Mr. Speaker, this morning, we are taking a special procedural measure because of the importance of the economy, which is now somewhat paralyzed by a labour dispute between CN and the United Transportation Union.
The first question we must ask is the following: Why should the government introduce this bill? What is at stake? What is at stake is the Canadian economy or the operation of the Canadian economy. What does the operation of the Canadian economy rely on? At what point can we say that things are going well in Canada and that we have economic prosperity? The answer is when companies can receive the goods they need to manufacture their products and, once manufactured, they can deliver them to the consumers and businesses who need them.
At this time, the economy is paralyzed. The situation is such that businesses in many areas are not receiving their goods. Some must even stop production and, as a consequence, people are being laid off.
If Canada's economy is paralyzed, who will pay the price? We will all pay the price. Every Canadian will have a price to pay. The government uses the money it receives from businesses and taxpayers to offer services to Canadians. If businesses cannot operate and lose money as a result, there will be consequences. Some may go bankrupt, people will lose their jobs and will not earn money. Another consequence is that revenue coming into the country will stop coming in.
Also at issue is international credibility. If our merchandise is not delivered to the countries that are expecting it, they will no longer count on us. That is what is happening in our economy right now. I would like to give some concrete examples from the existing situation.
Right now, in Vancouver, about 15 boats are moored at the Port of Vancouver. These boats cannot unload their goods or load goods they have to deliver elsewhere. This means that the port is blocked and half paralyzed. Some companies have to pay fines because they cannot deliver their goods by the agreed-upon deadlines.
Here is another example: British Columbia forestry. Forestry companies transport wood by train, by Canadian National. Canadian National is not currently in a position to offer its regular services. Some say its service levels are between 60% and 75%. The union says its service levels are at 25%. Either way, the result is that companies are calling us and writing us to say that they will shut down this or that sawmill and that they will have to temporarily discontinue operations because the train is not delivering the goods.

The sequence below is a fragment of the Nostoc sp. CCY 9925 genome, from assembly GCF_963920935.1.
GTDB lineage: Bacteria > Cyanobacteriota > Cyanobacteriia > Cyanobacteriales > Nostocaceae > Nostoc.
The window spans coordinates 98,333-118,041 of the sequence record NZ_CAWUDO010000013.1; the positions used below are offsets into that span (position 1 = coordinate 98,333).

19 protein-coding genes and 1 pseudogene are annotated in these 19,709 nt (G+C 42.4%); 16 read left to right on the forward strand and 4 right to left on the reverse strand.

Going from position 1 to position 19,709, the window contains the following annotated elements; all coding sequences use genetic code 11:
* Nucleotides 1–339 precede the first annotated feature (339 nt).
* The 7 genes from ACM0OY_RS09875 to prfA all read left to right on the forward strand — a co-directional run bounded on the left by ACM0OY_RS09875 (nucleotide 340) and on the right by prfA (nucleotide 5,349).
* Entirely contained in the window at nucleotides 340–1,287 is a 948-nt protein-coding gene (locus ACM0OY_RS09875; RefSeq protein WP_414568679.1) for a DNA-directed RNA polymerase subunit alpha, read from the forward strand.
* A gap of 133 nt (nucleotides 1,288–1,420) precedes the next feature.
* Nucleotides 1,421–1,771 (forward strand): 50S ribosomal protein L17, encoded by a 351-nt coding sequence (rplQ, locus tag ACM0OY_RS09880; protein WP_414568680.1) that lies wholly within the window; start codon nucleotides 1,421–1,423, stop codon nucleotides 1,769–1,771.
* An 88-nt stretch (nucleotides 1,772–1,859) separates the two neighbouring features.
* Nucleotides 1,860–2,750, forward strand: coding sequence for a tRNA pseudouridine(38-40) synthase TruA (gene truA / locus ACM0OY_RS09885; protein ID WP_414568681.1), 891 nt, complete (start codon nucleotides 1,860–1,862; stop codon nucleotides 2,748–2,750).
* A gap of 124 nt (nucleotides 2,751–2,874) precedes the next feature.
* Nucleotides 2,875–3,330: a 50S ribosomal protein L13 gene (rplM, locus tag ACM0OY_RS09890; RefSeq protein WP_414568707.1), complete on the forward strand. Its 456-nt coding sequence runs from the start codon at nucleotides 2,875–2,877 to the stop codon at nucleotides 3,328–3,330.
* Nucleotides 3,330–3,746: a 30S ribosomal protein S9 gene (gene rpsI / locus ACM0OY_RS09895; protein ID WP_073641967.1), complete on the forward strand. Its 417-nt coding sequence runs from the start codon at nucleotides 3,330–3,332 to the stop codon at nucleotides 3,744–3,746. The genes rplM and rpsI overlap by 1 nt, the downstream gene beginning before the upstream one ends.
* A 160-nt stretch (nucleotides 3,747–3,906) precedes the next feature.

Here is one more example. In the Prairies, grain transportation is being affected. Grain is that part of the country's major economic activity. Once the grain gets to the Port of Vancouver, it has to be loaded onto boats and delivered. The boats have to cross the sea to deliver the goods to other countries. Economic activity is paralyzed. There are also two potash mines in Saskatchewan that have closed their doors and two more are getting ready to do the same. Many jobs will be lost.
Ford, in Ontario, is another example. This week, in St. Thomas, work shifts had to be cut, and another one will be cut today. We are talking about 2,400 jobs. How does the auto industry work? Parts have to be delivered when an automobile is being built. The problem is that these parts are no longer being delivered, which brings the assembly line to a halt. And that is not all. Once the vehicle has been built, it has to be put on a train to be delivered to its destination. Right now, this cannot be done because CN no longer provides this service to companies as it usually does.
Here is another example. When a business closes its doors, people wrongly believe that its employees are the only ones who are affected, but it goes way beyond that. There are contractors who are associated with that business. If it shuts down, the contractors can no longer sell their product to that business.